Sin, according to John, is not harmless. It is homicidal. The first temptation of Satan that led to first sin of Eve plunged all of humankind into an endless stream of death. And death came quickly, as one of Adam and Eve’s sons was a murderer guilty of fratricide. Cain was not the only murderer around though. Jesus called Satan “a murderer from the beginning” (Jn. 8:44). The gospel writers even attribute the arrangement of the murder of Jesus, the only perfect human, to Satan entering the heart of Judas Iscariot (Jn. 13:27).

And this devil is a deceiver. He makes us believe that sin is either non-existent or not that a big deal. But that’s the lie, and humanity has been buying that lie since the beginning. We like the lie of the murderer even as it kills us.

Satan came to steal, kill, and destroy. Therefore every dead family member missing from the Christmas table and every broken home through divorce is the result of sin and Satan. Yes, God is sovereign over all, but God the Son put on flesh to undo Satan and his works and make him fall from heaven like a lighting bolt (Luke 10:18). This “undoing” is exactly what John is getting at when he says the appearance of Jesus “destroys” the works of Satan. NT scholar I. Howard Marshall writes, “The actual word used here, however, “to destroy’ is somewhat unusual: the task of Jesus was to undo whatever the devil had achieved, to thwart whatever he tries to do” (The Epistles of John, 185).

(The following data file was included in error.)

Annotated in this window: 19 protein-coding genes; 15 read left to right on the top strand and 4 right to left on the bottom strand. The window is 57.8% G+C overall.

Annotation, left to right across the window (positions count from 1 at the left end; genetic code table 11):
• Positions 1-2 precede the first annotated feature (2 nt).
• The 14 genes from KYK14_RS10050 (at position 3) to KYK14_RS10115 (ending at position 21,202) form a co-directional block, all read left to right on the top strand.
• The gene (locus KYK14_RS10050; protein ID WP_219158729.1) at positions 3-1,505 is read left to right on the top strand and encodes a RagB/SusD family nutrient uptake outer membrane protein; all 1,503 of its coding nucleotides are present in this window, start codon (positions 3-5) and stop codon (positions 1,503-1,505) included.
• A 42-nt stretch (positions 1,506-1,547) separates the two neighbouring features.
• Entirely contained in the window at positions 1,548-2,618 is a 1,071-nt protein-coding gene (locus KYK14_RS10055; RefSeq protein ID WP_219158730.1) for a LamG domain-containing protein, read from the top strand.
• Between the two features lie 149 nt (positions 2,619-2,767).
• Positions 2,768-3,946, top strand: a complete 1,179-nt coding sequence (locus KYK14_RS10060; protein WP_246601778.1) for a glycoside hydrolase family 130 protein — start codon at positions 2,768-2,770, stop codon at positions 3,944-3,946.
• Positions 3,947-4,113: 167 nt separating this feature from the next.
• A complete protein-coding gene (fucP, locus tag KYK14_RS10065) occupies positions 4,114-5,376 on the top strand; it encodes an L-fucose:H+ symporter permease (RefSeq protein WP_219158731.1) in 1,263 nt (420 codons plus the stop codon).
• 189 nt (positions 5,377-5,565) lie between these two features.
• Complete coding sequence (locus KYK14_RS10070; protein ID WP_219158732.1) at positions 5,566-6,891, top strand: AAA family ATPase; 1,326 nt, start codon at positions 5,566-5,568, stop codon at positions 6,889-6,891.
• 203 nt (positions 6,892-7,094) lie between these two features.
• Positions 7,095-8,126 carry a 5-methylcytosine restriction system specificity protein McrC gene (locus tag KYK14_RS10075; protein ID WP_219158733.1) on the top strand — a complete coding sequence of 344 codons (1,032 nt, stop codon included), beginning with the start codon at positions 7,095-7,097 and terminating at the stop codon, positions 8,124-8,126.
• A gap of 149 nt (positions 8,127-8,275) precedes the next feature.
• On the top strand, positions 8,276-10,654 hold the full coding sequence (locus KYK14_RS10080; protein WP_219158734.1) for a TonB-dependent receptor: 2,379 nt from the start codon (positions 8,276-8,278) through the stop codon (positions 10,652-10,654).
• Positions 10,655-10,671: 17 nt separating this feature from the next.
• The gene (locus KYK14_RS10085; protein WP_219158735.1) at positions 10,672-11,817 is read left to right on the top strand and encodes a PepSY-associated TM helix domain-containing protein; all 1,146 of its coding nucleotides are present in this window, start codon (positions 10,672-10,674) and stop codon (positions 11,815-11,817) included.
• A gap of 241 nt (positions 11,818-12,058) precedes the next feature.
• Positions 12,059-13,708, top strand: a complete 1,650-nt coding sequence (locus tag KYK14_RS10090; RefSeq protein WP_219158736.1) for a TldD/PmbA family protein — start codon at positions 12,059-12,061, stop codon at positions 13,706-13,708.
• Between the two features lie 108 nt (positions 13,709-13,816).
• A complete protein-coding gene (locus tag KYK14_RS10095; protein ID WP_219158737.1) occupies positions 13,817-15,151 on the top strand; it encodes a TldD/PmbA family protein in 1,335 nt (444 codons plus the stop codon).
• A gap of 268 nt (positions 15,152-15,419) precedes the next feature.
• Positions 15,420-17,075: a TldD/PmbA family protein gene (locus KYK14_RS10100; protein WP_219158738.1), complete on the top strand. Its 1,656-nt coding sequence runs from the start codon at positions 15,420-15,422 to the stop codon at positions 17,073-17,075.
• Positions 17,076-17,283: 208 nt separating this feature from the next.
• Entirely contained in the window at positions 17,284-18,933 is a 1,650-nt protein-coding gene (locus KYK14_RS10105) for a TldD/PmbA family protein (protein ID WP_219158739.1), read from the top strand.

While the devil is a murderer, Jesus is the resurrection and the life. While the devil is a liar and a deceiver, Jesus is the truth. While the one who sins is of the devil and is a willing participant in the devil’s works, Jesus never sinned, and, as the sinless son of God, died in the place of any sinner that trusts him. His shed blood secures the forgiveness of those who confess their sins (1:9) and believe in him (5:1), so that those who were previously “of the devil” are now “born of God”  (5:1).

But there is even more. The good news of the gospel is that the reason Jesus appeared was to reverse sin’s effects and to conquer the devil and his strategies. Jesus destroys all of the devil’s works not just some of them. Christmas time should be a time of reflecting on all of the works of the devil that Jesus was born to undo. Here are a bit more:

  • The devil is an accuser who reminds believers of their sins in order to have them live in a state of condemnation. Demonic accusations and charges that prick a Christian’s conscience cannot stand because the accuser of the brethren has been thrown down by the blood of the Lamb (Rev. 12:10). No one—not a demon or the devil himself—can successfully bring a charge against God’s elect, because God alone is the Judge and in the business of justifying sinners (Ro. 8:33).